He was standing at the counter when I entered the store. As he paid the clerk he turned and I noticed, in this order: His beard, the T-shirt with "Marines" emblazoned on the front and then the cane. His prosthetic foot was still masked by the counter when I said, "Semper Fi, Leatherneck."

He smiled and replied, "Semper Fi to you too, Colonel. You were embedded with my unit in Afghanistan last year."

We spoke for a few minutes. He had been wounded by the favorite weapon of radical Islamic terror, an IED. He's minus some of his body, a little less mobile, preparing to re-enter civilian life and permanently proud of having served his country. As he moved to leave he said, "We did our part. Sure hope the crowd in Washington doesn't screw it up."

• Catch the 'War Stories' classic: 'The Battle for Afghanistan,' Monday, July 27 at 3 a.m. ET

His concern is particularly relevant at a time when the American welfare state is the only growth industry in our country. At its core is socialized health care.

The Obama administration, along with Democrats in Congress, are pushing legislation to make health insurance mandatory for every American and allow government to dictate what services will be provided to us. It is an expansive, expensive proposal requiring the most productive among us to carry the cost of medical care for all others.

That's relevant to the young wounded Marine, because the O-Team's compassion "czars" first suggested that some of the cost of health care for illegal immigrants and "disadvantaged" citizens should be borne by America's combat-wounded service members. The administration's bean counters and medical magistrates discerned that charging veterans' private insurance companies for treatment of service-connected injuries, wounds or sickness, could save $540 million. The O-Team message to our military: If you gun-toting, knife-wielding, over-aged adolescents and right-wing extremists want to go off and play soldier, don't expect us to pick up the tab if you get hurt.

After Veterans' organizations and pro-military citizens groups conducted a shock-and-awe campaign in the blogosphere, House Speaker Nancy Pelosi announced that the O-Team had "made the decision that combat-wounded veterans should not be billed through their insurance policies for combat-related injuries." Hopefully, someone on Capitol Hill will actually read the most recent draft "health care reform" legislation to ensure that the fine print of this medical monstrosity doesn't include other innovative ways to stick it to our wounded warriors.

The thought that we are likely to have more wounded has apparently occurred to the vice president. On July 23, a New York Times headline cautioned, "Biden Warns of More ‘Sacrifice' in Afghanistan." During a European tour, Biden was asked about progress in Afghanistan and he referred to the up-tempo fighting along the Afghan-Pakistan border as "a place that, if it doesn't get straightened out, will continue to wreak havoc on Europe and the United States." For the gaffe-prone VP, file this remark in the category of broken clocks and occasional accuracy.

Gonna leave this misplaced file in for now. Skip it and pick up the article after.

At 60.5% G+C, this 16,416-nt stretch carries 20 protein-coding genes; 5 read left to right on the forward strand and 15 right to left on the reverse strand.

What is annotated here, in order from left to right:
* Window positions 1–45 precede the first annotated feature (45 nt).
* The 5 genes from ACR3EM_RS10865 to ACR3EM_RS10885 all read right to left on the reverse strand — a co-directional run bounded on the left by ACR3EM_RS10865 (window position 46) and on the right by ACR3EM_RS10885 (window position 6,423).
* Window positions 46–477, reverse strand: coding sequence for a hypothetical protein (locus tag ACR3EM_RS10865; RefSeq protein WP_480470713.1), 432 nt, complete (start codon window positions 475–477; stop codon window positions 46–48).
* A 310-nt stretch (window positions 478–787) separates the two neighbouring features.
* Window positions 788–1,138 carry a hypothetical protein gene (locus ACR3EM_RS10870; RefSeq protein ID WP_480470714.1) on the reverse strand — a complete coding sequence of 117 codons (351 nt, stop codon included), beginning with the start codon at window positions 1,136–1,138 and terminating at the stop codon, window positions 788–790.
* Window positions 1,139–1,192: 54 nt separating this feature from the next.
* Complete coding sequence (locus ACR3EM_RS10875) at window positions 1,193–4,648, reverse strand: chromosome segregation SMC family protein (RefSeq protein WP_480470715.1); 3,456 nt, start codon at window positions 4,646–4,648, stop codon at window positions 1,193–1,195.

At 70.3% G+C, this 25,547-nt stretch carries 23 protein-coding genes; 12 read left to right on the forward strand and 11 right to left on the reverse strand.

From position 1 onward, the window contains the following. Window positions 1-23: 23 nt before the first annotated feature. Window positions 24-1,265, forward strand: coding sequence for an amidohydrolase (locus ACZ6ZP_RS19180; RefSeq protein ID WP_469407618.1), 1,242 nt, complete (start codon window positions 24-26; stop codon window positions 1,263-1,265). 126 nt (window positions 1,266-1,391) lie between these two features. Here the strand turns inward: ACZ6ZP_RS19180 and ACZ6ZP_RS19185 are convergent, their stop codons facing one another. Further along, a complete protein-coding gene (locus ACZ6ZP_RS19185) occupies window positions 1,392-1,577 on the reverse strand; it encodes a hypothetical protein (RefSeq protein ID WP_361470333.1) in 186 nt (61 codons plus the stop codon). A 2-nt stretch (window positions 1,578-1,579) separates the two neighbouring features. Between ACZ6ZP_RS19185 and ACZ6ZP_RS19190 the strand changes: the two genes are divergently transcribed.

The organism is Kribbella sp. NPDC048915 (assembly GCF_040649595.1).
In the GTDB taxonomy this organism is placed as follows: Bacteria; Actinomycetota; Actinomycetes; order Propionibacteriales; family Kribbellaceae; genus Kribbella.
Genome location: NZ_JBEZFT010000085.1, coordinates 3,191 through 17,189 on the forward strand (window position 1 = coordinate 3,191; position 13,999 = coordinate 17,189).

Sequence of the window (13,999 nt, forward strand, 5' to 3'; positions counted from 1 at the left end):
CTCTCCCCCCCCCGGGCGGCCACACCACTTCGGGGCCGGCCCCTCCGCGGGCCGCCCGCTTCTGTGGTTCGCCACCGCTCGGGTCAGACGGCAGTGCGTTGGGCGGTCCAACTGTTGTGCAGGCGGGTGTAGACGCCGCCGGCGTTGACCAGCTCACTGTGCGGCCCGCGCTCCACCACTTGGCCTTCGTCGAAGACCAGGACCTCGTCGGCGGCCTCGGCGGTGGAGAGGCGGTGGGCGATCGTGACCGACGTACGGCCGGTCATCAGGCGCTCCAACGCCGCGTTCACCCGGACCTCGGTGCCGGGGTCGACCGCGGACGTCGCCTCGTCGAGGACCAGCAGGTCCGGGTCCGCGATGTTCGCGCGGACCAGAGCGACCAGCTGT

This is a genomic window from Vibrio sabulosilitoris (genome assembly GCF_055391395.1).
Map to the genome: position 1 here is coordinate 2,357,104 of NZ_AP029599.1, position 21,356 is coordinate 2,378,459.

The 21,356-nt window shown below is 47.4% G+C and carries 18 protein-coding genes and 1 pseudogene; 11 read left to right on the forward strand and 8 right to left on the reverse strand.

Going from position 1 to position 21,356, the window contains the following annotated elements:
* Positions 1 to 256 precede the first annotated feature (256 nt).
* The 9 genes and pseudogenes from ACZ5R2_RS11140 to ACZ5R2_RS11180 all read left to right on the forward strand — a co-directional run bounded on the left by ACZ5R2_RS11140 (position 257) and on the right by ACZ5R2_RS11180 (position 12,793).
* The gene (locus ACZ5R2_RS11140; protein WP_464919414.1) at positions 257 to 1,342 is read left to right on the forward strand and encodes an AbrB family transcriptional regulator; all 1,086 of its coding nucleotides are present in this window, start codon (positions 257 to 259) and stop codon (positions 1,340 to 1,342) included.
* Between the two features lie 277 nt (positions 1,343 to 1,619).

"This is the place," Biden continued, "from which the attacks of 9/11 and all those attacks in Europe that came from Al Qaeda have flowed...." In an effort to quell skeptics, he went on to note that the fighting and the war "are worth the effort we are making."

His remarks appear to be directed at the press and the pollsters now casting doubt on the U.S. mission in Afghanistan. A Washington Post-ABC News poll released this week asked the following question:

"All in all, considering the costs to the United States versus the benefits to the United States, do you think the war in Afghanistan was worth fighting, or not?"

The survey showed 51 percent of Americans — a drop of five points in four months — now believe the war is worth fighting. Notably, this is roughly the same decline the O-Team has taken on everything from handling the economy to healthcare reform. It also begs for a poll question like: "All in all, considering the incompetence of the media versus the benefits of a free press, do you think the ‘free press' provision of the First Amendment is worth keeping?"

For the record, Afghanistan is the place from which the attacks of September 11, 2001 were planned and launched. Those attacks took the lives of nearly 3,000 of our fellow citizens and were the catalyst for legislative, cultural and political changes many of us never imagined. The masters of the mainstream media are now doing to the campaign in Afghanistan what they did in 2006 and 2007 in Iraq.

The left and the potentates of the press derisively labeled Iraq: "Bush's War." But this week's Oval Office meeting between Iraqi Prime Minister Maliki and President Obama indicate the campaign in Iraq is all but over and won for American troops.

Some have now taken to calling Afghanistan "Obama's War." There is some truth to that — Obama blamed Bush for "taking his eye off the ball" in Afghanistan and has "surged" troop levels there. These two campaigns, however, are just part of a bigger, broader war being waged against us by radical Islam. It is a war that deserves more than a VP's occasional stumble into veracity. It deserves a commander-in-chief's laser focus and recognition of the sacrifice already being made by hundreds of thousands of soliders, sailors, airmen, Guardsmen and Marines.

— Oliver North is a nationally syndicated columnist, the host of "War Stories" on FOX News Channel and the author of "American Heroes."